In terms of various subregions:
• Growth in MENAP oil exporters (MENAPOE) is projected at –7.3 % in 2020, rebounding to 3.9 % in 2021. The large downward revisions for this group for both 2020 and 2021 (3.1 and 0.8 percentage points, respectively, compared to the April 2020 REO) reflect the “double whammy” from oil price fluctuations (and supply cuts) and the pandemic-linked lockdowns.
Downward revisions in oil GDP reflect a sharper-than-anticipated drop in crude production; oil export receipts are now projected to decline by more than USD 270 billion in 2020 relative to 2019. Non-oil GDP in these economies has also been marked down as stay-at-home rules and other COVID-19 containment measures are causing larger-than-expected disruptions to the tourism, hospitality, transportation, and retail sectors.
• For MENAP oil importers (MENAPOI), the benefits from lower oil prices are mostly being offset by hampered trade, tourism, and remittances and tighter global financial conditions and spillovers on domestic credit conditions, which, along with confinement measures, continue to depress growth. While, as a group, growth in 2020 is projected to be nearly unchanged from April (–1.1 %), there are substantial differences across countries. Growth in 2020 has been revised down for several economies (Afghanistan, Djibouti, Jordan, Morocco, Sudan) as sluggish growth in trade partners is expected to have a stronger-than-previously-projected impact on manufacturing and tourism exports. Markdowns in growth during the second half of 2020 are also reflected for Egypt and Pakistan, both of which lowered their fiscal year 2020/21 (which starts July 2020) projections by about 1 %age point, driven by weaknesses in the second half of 2020. Economic conditions continue to worsen in Lebanon, amid a generalized economic and financial crisis, with a double- digit contraction projected for 2020.
• In the CCA region projections point to a moderately sharper contraction in 2020 (–1.5 vs. –1 %) and a shallower recovery in 2021 (4.4 vs. 4.7 %), compared to April forecasts. This is driven largely by downward revisions among CCA oil importers (CCAOI), whose change in real GDP in 2020 is projected to be –4.6 %, reflecting the combination of a worse-than- expected economic impact from pandemic- related lockdowns, weak trade, a collapse in tourism activity (Georgia), and a sharp drop in remittances (Kyrgyz Republic), especially from Russia. The region’s oil exporters (CCAOE) are also projected to experience a slightly deeper downturn (–1.1 % vs. –0.8 %) in 2020, but much less pronounced than the revisions for MENAP oil exporters. This is driven by the region’s rapid and strong crisis response (Azerbaijan, Kazakhstan), smaller oil production cuts under the OPEC+ agreements, and more diversified economies. In addition, non-oil commodity producers benefitted from the increase in gold prices (Kazakhstan, Uzbekistan), and favorable weather and price liberalization boosted agricultural output in Uzbekistan.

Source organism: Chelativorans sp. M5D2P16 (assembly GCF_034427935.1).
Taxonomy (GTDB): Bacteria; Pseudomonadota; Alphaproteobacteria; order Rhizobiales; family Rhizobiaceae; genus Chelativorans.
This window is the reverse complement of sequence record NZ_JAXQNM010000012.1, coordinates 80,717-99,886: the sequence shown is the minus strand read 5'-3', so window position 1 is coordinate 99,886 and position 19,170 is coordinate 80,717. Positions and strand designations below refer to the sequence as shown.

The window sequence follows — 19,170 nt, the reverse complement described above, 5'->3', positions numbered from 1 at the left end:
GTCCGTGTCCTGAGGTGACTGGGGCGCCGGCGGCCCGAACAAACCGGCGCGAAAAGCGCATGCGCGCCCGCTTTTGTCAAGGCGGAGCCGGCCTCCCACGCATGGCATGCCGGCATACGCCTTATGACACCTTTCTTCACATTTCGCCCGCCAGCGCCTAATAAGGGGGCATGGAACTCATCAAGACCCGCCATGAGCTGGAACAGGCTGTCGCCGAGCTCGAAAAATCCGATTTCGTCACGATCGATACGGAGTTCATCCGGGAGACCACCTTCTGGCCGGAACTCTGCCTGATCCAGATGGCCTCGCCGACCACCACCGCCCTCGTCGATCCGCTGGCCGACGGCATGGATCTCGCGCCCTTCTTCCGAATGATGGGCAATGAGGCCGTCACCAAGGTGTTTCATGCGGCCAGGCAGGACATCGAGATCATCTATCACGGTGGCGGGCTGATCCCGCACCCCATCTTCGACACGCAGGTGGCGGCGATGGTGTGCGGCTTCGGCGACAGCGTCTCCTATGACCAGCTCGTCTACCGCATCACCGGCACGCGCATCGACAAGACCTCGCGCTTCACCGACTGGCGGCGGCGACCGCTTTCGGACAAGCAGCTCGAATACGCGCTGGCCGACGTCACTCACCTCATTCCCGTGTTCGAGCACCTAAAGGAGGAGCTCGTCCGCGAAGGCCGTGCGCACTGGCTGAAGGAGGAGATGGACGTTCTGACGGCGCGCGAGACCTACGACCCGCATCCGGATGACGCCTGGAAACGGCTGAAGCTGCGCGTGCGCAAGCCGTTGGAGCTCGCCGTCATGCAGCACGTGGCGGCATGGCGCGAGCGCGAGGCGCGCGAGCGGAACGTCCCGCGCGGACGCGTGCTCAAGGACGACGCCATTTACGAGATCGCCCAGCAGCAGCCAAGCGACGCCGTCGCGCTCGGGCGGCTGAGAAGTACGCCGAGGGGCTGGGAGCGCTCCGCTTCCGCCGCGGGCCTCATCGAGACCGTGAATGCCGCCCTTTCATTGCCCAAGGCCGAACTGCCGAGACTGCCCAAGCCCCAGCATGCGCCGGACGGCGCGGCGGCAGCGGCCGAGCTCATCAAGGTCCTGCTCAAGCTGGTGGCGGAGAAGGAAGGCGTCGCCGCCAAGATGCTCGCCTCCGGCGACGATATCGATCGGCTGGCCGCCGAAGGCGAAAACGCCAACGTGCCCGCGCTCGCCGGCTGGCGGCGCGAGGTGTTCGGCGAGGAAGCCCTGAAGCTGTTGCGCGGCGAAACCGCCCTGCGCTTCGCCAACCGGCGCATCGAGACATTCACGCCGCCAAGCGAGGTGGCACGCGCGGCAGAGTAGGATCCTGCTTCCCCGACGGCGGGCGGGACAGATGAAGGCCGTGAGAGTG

In an environment of weaker demand, inflation is projected to remain low in the region, except for Lebanon where year-over-year inflation increased to 56 % in May, as the currency has lost nearly two-thirds of its value despite the imposition of informal capital controls. Amid the erosion of tourism and remittances receipts and oil supply cuts, current account balances are projected to deteriorate further in 2020, especially for MENAPOE(–5.4 % of GDP in 2020 vs. 3.2 % of GDP in 2019) and the CCA region (– 6.4 % of GDP in 2020 vs. –1.5 % of GDP in 2019).
Among oil importers in the region, the fiscal balance is expected to worsen in 2020 relative to 2019. While fiscal balances in MENAPOI are projected to decline by about 1.4 %age points of GDP over this period (due to smaller fiscal packages and some reallocation), the deterioration among CCA importers is much higher, at nearly 6 %age points of GDP (worsening on average from –1.4 % of GDP in 2019 to –7.3 % of GDP in 2020) reflecting stronger policy responses to COVID-19 in Georgia, Kyrgyz Republic, and Tajikistan.
These large and growing deficits elevate debt sustainability concerns as debt-to-GDP levels are now projected to reach, on average, 95 % of GDP by the end of 2020 for MENAPOI and 61 % of GDP for CCAOI (Figure 8).
For oil exporters, the fiscal picture is mixed: in about half of the countries, policy packages were accompanied by adjustments in nonpriority expenditures and revenue measures, leading to improved non-oil fiscal balances in 2020, compared to 2019 (Algeria, Bahrain, Oman, Qatar, and Saudi Arabia, the last of which tripled its
value-added tax). Among the rest, non-oil fiscal balances in 2020 worsened on average by 4 percentage points of non-oil GDP over the same period with large deteriorations in Azerbaijan, Kuwait, and UAE. Fiscal balances are projected to worsen across the board in 2020, compared to 2019.
High Uncertainty Around the Outlook
Going forward, the economic outlook and balance of risks will be subjected to elevated uncertainty around the evolution and persistence of the pandemic. The downturn could be less severe than forecast if, for example, there is an earlier-than-expected availability of a vaccine or if country authorities find a way to maintain activity (and health systems) without stringent lockdowns in the face of any subsequent waves.
Nonetheless, downside risks are expected to dominate.